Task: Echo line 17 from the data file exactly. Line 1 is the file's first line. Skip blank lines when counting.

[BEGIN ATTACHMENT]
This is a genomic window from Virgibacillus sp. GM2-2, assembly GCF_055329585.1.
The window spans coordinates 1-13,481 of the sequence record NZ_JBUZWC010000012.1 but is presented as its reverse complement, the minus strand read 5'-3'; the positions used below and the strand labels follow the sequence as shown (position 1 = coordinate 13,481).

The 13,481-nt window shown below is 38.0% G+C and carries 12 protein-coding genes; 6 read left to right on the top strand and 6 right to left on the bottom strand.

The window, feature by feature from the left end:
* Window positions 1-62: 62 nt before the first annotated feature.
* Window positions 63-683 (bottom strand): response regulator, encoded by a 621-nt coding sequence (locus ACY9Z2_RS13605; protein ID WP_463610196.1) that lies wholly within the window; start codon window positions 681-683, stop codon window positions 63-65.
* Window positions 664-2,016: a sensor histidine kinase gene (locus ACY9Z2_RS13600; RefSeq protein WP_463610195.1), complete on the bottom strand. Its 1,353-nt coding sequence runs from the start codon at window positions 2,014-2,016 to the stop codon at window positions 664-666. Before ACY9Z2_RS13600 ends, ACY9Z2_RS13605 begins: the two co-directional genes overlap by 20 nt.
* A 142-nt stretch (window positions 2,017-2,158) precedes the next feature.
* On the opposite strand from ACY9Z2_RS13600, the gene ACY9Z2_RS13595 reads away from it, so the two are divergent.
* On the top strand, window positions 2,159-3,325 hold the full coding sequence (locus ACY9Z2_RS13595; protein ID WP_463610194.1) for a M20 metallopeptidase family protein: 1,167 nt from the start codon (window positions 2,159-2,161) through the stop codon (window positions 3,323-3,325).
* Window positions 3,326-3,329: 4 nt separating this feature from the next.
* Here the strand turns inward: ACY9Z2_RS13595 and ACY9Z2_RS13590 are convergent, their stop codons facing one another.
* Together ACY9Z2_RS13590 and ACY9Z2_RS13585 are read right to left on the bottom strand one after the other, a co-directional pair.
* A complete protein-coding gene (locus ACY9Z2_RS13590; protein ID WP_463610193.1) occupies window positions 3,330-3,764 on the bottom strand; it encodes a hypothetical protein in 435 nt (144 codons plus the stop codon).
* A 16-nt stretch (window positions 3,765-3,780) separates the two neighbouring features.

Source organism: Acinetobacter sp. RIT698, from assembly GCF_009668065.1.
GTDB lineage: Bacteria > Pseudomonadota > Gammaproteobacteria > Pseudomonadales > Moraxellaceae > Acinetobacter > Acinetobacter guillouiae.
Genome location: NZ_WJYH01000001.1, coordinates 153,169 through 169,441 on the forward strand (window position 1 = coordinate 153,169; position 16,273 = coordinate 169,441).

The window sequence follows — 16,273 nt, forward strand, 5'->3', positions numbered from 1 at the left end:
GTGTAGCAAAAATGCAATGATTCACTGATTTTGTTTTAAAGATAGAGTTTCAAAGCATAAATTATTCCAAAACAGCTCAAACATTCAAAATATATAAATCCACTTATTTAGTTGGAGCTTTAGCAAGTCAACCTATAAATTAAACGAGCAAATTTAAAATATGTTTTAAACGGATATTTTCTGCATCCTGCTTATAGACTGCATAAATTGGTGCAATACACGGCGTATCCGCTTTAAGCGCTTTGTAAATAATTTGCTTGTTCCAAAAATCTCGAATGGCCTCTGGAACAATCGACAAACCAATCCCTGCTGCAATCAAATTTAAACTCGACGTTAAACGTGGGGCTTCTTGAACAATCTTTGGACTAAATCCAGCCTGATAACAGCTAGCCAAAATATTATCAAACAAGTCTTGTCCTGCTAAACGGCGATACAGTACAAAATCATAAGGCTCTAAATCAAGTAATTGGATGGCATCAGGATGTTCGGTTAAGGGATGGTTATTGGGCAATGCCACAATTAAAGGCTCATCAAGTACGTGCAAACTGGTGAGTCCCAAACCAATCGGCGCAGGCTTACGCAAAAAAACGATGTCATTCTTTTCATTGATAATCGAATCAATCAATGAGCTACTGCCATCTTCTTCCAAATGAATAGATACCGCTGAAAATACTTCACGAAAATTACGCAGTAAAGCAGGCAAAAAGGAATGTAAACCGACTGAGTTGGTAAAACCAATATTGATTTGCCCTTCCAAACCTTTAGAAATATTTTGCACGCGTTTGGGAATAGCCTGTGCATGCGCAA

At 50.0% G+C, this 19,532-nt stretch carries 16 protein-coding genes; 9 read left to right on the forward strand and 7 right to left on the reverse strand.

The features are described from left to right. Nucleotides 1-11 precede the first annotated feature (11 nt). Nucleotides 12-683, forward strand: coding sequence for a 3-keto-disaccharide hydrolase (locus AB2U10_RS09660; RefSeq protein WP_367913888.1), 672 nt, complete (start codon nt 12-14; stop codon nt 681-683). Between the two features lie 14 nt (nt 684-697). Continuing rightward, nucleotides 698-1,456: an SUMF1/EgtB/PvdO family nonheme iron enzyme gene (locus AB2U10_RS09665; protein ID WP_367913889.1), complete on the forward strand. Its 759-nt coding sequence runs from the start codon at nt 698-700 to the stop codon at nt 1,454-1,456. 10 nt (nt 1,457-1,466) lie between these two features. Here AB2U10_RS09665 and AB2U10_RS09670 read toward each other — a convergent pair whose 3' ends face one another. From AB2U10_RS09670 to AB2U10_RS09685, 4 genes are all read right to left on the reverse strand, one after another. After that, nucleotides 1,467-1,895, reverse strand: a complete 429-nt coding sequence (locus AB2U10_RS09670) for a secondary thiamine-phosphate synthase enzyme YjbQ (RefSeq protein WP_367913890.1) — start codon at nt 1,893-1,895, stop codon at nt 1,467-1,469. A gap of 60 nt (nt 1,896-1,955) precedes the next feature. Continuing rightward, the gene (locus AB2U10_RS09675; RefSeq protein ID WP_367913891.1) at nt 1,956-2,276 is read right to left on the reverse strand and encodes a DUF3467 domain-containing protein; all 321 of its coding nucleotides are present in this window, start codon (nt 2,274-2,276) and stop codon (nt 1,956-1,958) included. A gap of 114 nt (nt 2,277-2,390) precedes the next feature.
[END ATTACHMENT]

GTDB lineage: Bacteria > Pseudomonadota > Gammaproteobacteria > Pseudomonadales > Moraxellaceae > Acinetobacter > Acinetobacter guillouiae.